A city view through the streetcar window
© St. Petersburg Times
In search of the streetcar experience, I drove downtown and walked to the new transportation plaza in front of the Marriott Waterside. It's that thing that looks like a giant party hat.
It was 5 p.m. on a weekday, so I didn't expect much, but lo and behold, a streetcar full of passengers, SRO, was ready to leave!
I ran to catch it, and at the door the conductor told me, "We can't board you, ma'am."
This streetcar stop was not officially open until Thursday, the conductor explained. I could board at Morgan Street.
This is a private group, a man behind the conductor sniffed.
Isn't that just like Tampa?
I couldn't find the Morgan Street stop, so I walked on to the stop at Beneficial Drive near Channelside.
In 10 minutes I counted five pedestrians.
At 5:22, a streetcar appeared. $1.25, one way, exact change only, and I was on.
There were three passengers on board, and three more got on after me.
"Well, the bell works," one of them said as we clanged our way up Channelside Drive.
We start and stop all the way to Ybor City. There is only one track, and the streetcar runs two ways, which means one car sits and waits for another coming from the opposite direction to swing around it at various places called "hard meets."
Past the Port Authority's slick new building that looks crowded with the streetcar tracks so close to it. Past a freighter, past the Hess storage tank. Cross the tricky rush-hour traffic on Adamo Drive -- twice -- our historic streetcar up against speeding hordes of commuters. Arrive Cadrecha Plaza Station, and a recorded voice tells us in English and Spanish that we can transfer to buses here -- as if this $53-million addition to our public transportation system is actually going to be used by people who ride the bus. Next stop, Streetcar Society Station, where a young woman with her upper arms covered in tattoos says, "I don't know which way we're going. I've never ridden the trolley before."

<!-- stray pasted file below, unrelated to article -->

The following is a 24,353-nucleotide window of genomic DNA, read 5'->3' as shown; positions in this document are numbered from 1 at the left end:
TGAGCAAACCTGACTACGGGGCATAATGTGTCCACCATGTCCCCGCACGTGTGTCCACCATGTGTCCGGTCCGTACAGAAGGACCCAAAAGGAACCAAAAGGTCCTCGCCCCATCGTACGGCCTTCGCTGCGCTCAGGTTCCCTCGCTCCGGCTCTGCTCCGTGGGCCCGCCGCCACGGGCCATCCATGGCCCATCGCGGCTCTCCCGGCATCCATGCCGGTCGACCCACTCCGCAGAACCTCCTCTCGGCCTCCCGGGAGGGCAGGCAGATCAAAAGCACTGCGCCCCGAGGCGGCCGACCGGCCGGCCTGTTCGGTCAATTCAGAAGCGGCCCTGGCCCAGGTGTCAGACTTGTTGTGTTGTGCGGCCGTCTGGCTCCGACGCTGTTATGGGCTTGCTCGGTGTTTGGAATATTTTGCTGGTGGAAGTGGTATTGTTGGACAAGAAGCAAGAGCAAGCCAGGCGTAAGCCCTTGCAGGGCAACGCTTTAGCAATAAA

On to Centro Ybor past the Valentine's Day lingerie in the windows of Victoria's Secret, past four boarded-up buildings behind a sign that says "Ybor City Rehabilitation Project."
Last stop, Centennial Park Station, 5:41, a cool 19 minutes from Channelside. The conductor flips the seat backs to face in the opposite direction and moves to what is now the front of the car.
I pay another $1.25 for the return trip. Back at the Centro Ybor stop, we sit and wait for the streetcar coming the other way. A woman in jogging pants hops on. "How long do we have to wait here?" she asks.
Five minutes, so she jumps off and returns with a drink from Starbucks.
The wooden seat is vibrating so strenuously, I move to the other side of the car.
The jogger tells me, "My mother says, 'You can't romanticize streetcars. They were always bumpy. They were always noisy."'
They are also very slow, what with the stopping and waiting.
And the seats are hard.
The cars, with their two-tone wood seats, leather hanging straps and red stenciling on the ceiling, are really quite precious, kind of like a large-scale model train you might see in the Neiman Marcus Christmas catalog. As actual transportation, of course, they're pretty silly.
Off at the Morgan Street station, I navigate the no-man's land between the new downtown -- the convention center and the Marriott Waterside, whose Centro Ybor-bound patrons are the real reason for the streetcar -- and the old downtown, where people who live here work.
It's twilight, and I am the only person on foot in sight.
Except for the guy in the middle of the street, panhandling cars.
-- Sandra Thompson is a writer living in Tampa. She can be reached at firstname.lastname@example.org . City Times appears on Saturday.
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